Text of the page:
Samuel Fosso Wamba is a Professor at Toulouse Business School, France. He earned his Ph.D. in industrial engineering at the Polytechnic School of Montreal, Canada. His current research focuses on the business value of IT, inter-organizational systems adoption and use, supply chain management, electronic commerce, blockchain, artificial intelligence in business, social media, business analytics, big data and open data. He has published papers in top journals including Academy of Management Journal, European Journal of Information Systems, International Journal of Production Economics, International Journal of Operations & Production Management, International Journal of Information Management, International Journal of Logistics Management, International Journal of Production Research, Journal of Business Research, Electronic Markets, Technology Forecasting and Social Change, Journal of Cleaner Production, Information Systems Frontiers, Production Planning & Control, and Business Process Management Journal. Prof Fosso Wamba is organizing special issues for leading international journals including International Journal of Operations & Production Management, International Journal of Information Management, International Journal of Logistics Management, Journal of Global Information Management, Business Process Management Journal, Electronic Markets, Computers & Industrial Engineering, Annals of Operations Research, Production Planning & Control and International Journal of Production Research. He won the best paper award of The Academy of Management Journal in 2017 and the papers of the year 2017 of The Electronic Markets: The International Journal on Networked Business. He is an Associate Editor of the International Journal of Logistics Management information and The Electronic Markets: The International Journal on Networked Business. He serves on the editorial board of five international journals. Prof Fosso Wamba is CompTIA RFID þ Certified Professional, Academic Co-Founder of RFID Academia. He is the Coordinator of the newly created Artificial Intelligence & Business Analytics Cluster of Toulouse Business School, France.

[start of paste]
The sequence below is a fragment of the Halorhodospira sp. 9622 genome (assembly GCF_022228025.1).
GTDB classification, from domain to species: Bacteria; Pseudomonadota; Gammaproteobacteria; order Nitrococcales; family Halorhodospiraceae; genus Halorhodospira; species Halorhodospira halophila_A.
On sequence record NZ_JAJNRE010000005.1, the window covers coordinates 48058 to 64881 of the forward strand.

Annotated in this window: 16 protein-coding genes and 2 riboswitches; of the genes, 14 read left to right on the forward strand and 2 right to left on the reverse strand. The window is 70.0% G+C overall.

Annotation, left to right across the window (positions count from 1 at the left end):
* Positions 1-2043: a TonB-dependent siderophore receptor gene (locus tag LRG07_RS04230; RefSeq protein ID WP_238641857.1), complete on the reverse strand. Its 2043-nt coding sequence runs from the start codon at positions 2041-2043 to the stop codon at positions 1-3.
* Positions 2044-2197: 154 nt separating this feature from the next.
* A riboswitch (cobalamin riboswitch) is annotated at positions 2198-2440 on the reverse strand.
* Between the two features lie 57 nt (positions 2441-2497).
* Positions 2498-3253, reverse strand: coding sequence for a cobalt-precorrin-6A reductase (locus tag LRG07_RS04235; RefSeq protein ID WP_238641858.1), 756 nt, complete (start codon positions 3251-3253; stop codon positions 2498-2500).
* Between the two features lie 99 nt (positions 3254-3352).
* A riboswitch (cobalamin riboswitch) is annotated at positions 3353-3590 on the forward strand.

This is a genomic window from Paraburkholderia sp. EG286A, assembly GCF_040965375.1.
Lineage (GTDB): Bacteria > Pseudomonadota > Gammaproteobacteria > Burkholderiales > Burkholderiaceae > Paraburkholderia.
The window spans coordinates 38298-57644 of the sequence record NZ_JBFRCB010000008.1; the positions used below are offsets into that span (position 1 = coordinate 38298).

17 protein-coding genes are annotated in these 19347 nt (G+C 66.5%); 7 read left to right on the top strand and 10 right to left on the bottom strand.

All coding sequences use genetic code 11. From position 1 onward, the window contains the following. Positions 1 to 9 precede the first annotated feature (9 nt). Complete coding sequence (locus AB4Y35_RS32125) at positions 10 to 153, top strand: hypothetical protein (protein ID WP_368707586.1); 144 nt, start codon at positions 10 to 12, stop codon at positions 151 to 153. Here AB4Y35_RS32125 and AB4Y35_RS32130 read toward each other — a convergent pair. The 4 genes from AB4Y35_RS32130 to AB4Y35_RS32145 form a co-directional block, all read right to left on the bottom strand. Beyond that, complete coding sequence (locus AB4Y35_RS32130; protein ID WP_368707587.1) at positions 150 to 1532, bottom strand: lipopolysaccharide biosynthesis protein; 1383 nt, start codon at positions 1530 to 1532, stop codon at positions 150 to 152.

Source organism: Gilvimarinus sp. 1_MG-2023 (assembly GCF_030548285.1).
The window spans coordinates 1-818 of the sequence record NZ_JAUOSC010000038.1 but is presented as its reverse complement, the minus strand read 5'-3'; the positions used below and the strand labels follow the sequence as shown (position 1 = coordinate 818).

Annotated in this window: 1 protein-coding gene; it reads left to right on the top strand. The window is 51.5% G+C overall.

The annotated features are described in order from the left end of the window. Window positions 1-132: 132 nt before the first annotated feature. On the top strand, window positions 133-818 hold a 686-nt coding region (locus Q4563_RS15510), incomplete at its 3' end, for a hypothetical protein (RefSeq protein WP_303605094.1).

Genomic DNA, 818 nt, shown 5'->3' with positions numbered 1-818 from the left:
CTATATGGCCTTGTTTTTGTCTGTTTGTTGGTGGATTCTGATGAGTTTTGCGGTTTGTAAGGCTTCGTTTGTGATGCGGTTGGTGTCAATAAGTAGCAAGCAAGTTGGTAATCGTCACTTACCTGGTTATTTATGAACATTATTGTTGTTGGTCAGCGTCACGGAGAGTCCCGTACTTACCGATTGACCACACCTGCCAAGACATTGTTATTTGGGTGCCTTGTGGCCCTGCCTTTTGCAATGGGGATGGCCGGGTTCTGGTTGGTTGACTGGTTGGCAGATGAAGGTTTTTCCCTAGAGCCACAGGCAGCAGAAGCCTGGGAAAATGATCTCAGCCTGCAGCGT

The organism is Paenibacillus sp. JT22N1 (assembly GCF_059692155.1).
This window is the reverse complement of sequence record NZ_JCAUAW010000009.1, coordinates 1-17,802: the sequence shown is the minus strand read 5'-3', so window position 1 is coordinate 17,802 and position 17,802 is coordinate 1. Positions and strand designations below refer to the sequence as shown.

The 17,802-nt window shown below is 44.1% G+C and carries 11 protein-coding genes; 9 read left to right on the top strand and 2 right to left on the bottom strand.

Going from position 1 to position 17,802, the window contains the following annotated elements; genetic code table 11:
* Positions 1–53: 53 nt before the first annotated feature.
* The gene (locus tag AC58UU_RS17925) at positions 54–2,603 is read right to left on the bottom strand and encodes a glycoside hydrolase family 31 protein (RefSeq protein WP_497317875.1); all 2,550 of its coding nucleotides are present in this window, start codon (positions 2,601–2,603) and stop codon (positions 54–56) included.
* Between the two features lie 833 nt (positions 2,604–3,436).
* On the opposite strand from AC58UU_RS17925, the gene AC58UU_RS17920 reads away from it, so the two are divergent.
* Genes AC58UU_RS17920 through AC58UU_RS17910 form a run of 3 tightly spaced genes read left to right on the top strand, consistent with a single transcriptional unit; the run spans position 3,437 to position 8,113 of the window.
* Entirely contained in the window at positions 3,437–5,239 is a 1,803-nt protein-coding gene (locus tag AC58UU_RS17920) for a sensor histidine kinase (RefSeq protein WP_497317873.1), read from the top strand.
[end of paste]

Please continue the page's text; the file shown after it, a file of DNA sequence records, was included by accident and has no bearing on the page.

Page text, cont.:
Rameshwar Dubey is a Reader-Operations Management at Liverpool Business School, Liverpool John Moores University. Rameshwar is also an Adjunct Professor-Supply Chain Management at Montpellier Business School, Montpellier, France and Indian Institute of Management, Jammu, India.  Rameshwar is a Senior Editor of International Journal of Physical Distribution and Logistics Management and Associate Editors of Journal of Humanitarian Logistics and Supply Chain Management, International Journal of Information Management, Benchmarking: An International Journal, Global Journal of Flexible Systems Management, Management of Environmental Quality and consulting editor of Hospital Topics a reputable Journal in the field of healthcare operations management. Rameshwar research interests include supply chain management, operations management and business analytics with strong focus on humanitarian operations management, sustainable supply chain management, supply chain design issues and application of emerging technologies in disaster relief operations. Rameshwar has published some of the most cited papers in International Journal of Operations and Production Management, International Journal of Production Economics, International Journal of Production Research, British Journal of Management, Production, Planning & Control, IEEE Transactions on Engineering Management, Journal of Business Research, Journal of Cleaner Production, Annals of Operations Research, Technological Forecasting & Social Change and Management Decision. Rameshwar has been shortlisted among top 1% most cited scholars based on web of science database and among top 200 scholars (based on SCOPUS database) in the field of Business Management and Operations Research. Rameshwar is an active member of several professional societies, active reviewer of over 75 leading international scientific journals, reviewer of PhD thesis and other professional bodies engaged in dissemination of grant.

Shahriar Akter is an Associate Professor of Digital Marketing, Analytics & Innovation at the Sydney Business School, University of Wollongong. He was awarded his PhD from the University of New South Wales (UNSW) Business School Australia, with a doctoral fellowship in research methods from the University of Oxford. He has published inleading business and management journals with a Google Scholar h-Index of 24 and around 4,000 citations. He was also the Guest Editor of the International Journal of Operations and Production Management, Electronic Markets, Journal of Organizational and End User Computing, International Journal of Information Management for their special is-sues on various management research.

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IEEE Transactions on Engineering Management is journal of the Technology and Engineering Management Society of IEEE, published quarterly since 1954. It is dedicated to the publication of peer-reviewed original contributions, by researchers and practitioners, regarding the theory and practice of engineering, technology, and innovation management.